While pro-choice supporters maintain that all human beings have the right to political, sexual and reproductive freedom, pro-life supporters are opposed to the belief that a pregnant woman should have the freedom to choose an abortion if she does not want to have a baby. Pro-life supporters are also advocating for their religious beliefs to be protected by law. However, in secular societies, church and state are separated. Any anti-abortion law might mean merging church and state, which is illegal since everyone is guaranteed a personal choice of religious affiliation, while the state respects everyone regardless of their faith.

In Casey v Planned Parenthood ruling of 1992, a woman no longer has the unconditional choice to decide what she wants with her body. The State can intervene in cases of viable fetuses or in order to protect the mother's health. Pro-choice advocates argue that this can be interpreted as if a woman is less important than the fetus she is carrying. The American Civil Liberties Union (ACLU) compares forcing a woman to carry an unwanted fetus to term with cloning a person in order to save another life with using their organs as spare parts. This would mean using a person's body against one's wishes to help another human thrive. Pro-choice supporters assert that a woman's rights supersede those of a fetus because she is an independent social entity, while a fetus is not. If women are to be granted equal rights as men, which would mean having access to better education, jobs and housing, they would have to be guaranteed personal control over their sexual and reproductive rights.

The Abortion Debate

Legal Issues

Pro-choice supporters claim that abortion should be legalized in order to minimize the risk of unsafe abortions. A World Health Organization study shows that most unsafe abortions occur in countries with legislation that significantly restricts abortions (Knapp, 2001). In the Republic of Ireland, for example, abortion is illegal, while in Canada, on the other hand, there are no legal restrictions on abortions, although regulations and accessibility might vary between provinces.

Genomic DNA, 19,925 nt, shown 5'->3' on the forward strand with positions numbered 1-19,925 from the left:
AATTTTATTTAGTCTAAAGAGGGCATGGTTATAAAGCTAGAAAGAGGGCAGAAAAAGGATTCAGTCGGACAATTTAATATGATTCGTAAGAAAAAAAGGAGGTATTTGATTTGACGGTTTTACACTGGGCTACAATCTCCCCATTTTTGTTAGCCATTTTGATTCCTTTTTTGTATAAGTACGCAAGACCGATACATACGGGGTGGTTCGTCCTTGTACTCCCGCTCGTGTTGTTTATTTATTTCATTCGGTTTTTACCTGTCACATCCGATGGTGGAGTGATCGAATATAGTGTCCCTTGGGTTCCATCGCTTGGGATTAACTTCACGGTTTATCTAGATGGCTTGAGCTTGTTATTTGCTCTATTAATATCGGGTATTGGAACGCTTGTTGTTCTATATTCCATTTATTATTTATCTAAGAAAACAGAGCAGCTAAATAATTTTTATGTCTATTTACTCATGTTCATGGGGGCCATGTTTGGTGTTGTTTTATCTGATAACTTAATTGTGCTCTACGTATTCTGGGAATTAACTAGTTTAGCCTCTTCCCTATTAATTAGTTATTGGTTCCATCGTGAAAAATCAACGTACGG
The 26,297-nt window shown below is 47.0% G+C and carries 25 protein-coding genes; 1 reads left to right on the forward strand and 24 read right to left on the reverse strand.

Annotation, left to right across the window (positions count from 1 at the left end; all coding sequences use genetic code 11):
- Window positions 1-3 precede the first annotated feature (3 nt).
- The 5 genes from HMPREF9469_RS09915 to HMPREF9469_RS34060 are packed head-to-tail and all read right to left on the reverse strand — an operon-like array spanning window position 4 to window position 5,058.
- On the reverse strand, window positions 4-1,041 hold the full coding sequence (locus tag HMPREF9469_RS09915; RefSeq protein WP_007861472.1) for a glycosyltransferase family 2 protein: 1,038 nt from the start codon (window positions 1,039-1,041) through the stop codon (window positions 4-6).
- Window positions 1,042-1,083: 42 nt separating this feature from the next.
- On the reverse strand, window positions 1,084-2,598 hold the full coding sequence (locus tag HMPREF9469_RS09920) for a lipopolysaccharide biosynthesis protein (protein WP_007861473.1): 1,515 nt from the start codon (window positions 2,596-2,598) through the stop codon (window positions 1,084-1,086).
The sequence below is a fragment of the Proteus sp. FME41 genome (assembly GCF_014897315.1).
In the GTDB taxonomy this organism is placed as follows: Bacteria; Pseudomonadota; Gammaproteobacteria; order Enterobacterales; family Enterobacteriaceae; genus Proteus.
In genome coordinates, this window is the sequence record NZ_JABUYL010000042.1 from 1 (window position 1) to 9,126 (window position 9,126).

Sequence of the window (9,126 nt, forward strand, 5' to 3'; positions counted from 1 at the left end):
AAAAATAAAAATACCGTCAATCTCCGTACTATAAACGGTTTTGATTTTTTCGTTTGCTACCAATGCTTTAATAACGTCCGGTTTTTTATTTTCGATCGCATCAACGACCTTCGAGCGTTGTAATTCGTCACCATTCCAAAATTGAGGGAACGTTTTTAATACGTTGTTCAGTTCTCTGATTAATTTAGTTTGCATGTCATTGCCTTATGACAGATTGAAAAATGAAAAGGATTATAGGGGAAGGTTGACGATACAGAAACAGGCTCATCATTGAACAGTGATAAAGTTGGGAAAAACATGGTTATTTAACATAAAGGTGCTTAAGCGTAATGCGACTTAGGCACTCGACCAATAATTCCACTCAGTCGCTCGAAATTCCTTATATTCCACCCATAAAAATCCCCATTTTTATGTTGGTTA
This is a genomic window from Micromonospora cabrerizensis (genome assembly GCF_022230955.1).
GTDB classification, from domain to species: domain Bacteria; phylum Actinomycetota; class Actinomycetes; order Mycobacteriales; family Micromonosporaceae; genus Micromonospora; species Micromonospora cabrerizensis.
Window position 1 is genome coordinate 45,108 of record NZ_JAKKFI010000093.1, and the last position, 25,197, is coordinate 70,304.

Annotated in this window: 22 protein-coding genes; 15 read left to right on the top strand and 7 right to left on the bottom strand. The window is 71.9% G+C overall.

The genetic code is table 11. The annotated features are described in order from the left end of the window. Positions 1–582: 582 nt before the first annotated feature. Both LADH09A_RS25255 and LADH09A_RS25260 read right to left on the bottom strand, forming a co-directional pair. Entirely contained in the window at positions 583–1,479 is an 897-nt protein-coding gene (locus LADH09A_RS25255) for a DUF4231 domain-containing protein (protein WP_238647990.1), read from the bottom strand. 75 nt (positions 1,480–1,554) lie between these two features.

Ethical Considerations

An ethical analysis on abortion is centered on the theme of abortion being right or wrong. Furthermore, it discusses the human value of a fetus vs. that of a mother. As was already shown, a fetus cannot be considered a social entity because it is not aware of the self; it does not think, cannot survive on its own and is, therefore, completely dependent on the mother. Pro-choice supporters argue that this gives the mother absolute rights to decide on the fetus’s fate. Even pro-life supporters are usually not totally opposed to abortion. They have come to accept selective abortion in cases of pregnancy putting a mother's health in danger, or when the baby is conceived as a result of rape or incest, or indeed if the baby has severe deformities, mental or physical defects due to genetic or other illness. Then, there are also cases of mothers who miscarry due to malnutrition or starvation. By all means, the abortion issue is not an ethically simple one.

When the rights of a fetus are concerned, pro-life supporters contend that fetuses are beyond doubt human and that abortion causes them pain and suffering. If a fetus cannot talk or is still not considered a social entity, this does not make it any less human or diminish its right to stay alive. Pro-life supporters claim that a fetus is a potential life, and any threat to it means breaking one of the basic human rights protected in constitutions of almost all countries around the globe. Moreover, abortion can be considered an act of unjust discrimination to the unborn child, depriving him/her of a potential future he/she might have.


To conclude, before 1973 abortion was illegal in the United States. Women having abortions and abortion providers were arrested and sentenced in Court. Abortion was only legal in cases when the pregnancy imperiled a mother's life. This all changed with the Supreme Court ruling on Roe v Wade. Women saw this as liberation. Nevertheless, the legalization of abortion came with controversies, and debates on this social issue are ongoing to this date in many countries of the world. However, regardless of abortion, responsible family planning has become a necessity for the world's population exceeding 7 billion. The available resources are becoming overstretched; economies of many countries are failing to meet their citizens' needs. Bringing an unwanted child into this world brings along hardships for the whole family. More and more children grow up in absolute poverty, without access to proper education or medical care and deprived of any chance of leading a good and dignified life. Providing the necessary resources to those already alive is perhaps a more just cause than spending resources on campaigns for rights of fetuses who have yet not begun life as social entities.


Berer, M. (2004). National laws and unsafe abortion: the parameters of change. Reproductive Health Matters, 12(24): 1–8.

Henslin, J. M. (2008). Social Problems: A Down-To-Earth Approach. (8 ed.). New York, NY: Longman Publishers.

Jones, R. K., Darroch, J. E., Henshaw, S. K. (2002). Contraceptive Use among U.S. Women Having Abortions in 2000-2001. Perspectives on Sexual and Reproductive Health, 34(6): 294–303.

Knapp, L. (2001). Controversy: The Abortion Controversy. Michigan: Greenhaven Press.

Schwarz, S. D. (1990). The Moral Question of Abortion. Chicago: Loyola University Press.